In essence, this is no pseudo-Fiesta in the road-holding stakes, but it is pleasant to travel in as a conveyance to get you from A-to-B. In that regard, it is once again almost identical to the Vauxhall Viva - although, to our surprise, the Griffin is the more entertaining car to steer at speed.


The Ford Ka+ will be a strong contender at the bargain end of the B-segment, because it is very well-equipped, it's reasonably inexpensive and its cultured driving manners will do enough to endear it to potential customers. Compared to a Fiesta, its chassis feels ill-resolved and the interior is a clear step down in quality, but neither of these drawbacks are fatal to the affordable Ka+ and in these respects, Ford's doing nothing differently to pretty much all the main competitors within this niche.

It's a shame it's not particularly endearing on the exterior aesthetics front (another area where the Viva has it beat), but due to its physical size, the Ka+ has a cabin that feels commodious. Expect to see plenty of examples of this unusual hatchback on our roads in the coming years, then, because it will no doubt meet and then eclipse the modest UK sales targets set by Ford as it's a decent execution of 21st century budget motoring.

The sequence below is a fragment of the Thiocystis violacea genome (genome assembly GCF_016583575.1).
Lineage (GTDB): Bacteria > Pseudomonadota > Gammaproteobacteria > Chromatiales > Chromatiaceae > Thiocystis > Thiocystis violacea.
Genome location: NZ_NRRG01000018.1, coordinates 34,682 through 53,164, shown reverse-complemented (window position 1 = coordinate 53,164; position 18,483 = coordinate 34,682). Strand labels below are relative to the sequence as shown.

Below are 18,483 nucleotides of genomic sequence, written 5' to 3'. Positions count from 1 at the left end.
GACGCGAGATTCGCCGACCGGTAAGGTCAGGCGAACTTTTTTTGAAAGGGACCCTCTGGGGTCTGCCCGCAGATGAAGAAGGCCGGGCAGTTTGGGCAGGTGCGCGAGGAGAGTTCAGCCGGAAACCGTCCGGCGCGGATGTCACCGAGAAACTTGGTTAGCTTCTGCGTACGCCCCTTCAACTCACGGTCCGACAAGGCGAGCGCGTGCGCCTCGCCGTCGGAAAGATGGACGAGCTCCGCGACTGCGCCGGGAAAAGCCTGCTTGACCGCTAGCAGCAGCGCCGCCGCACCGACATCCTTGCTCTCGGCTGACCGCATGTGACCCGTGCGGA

3.5 3.5 3.5 3.5 3.5 Exterior Design

3.5 3.5 3.5 3.5 3.5 Interior Ambience

4 4 4 4 4 Passenger Space

4 4 4 4 4 Luggage Space

4.5 4.5 4.5 4.5 4.5 Safety

4 4 4 4 4 Comfort

3 3 3 3 3 Driving Dynamics

3 3 3 3 3 Powertrain

Matt Robinson - 23 Nov 2016    - Ford road tests
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2017 Ford Ka+. Image by Ford.2017 Ford Ka+. Image by Ford.2017 Ford Ka+. Image by Ford.2017 Ford Ka+. Image by Ford.2017 Ford Ka+. Image by Ford.

2017 Ford Ka+. Image by Ford.2017 Ford Ka+. Image by Ford.2017 Ford Ka+. Image by Ford.2017 Ford Ka+. Image by Ford.2017 Ford Ka+. Image by Ford.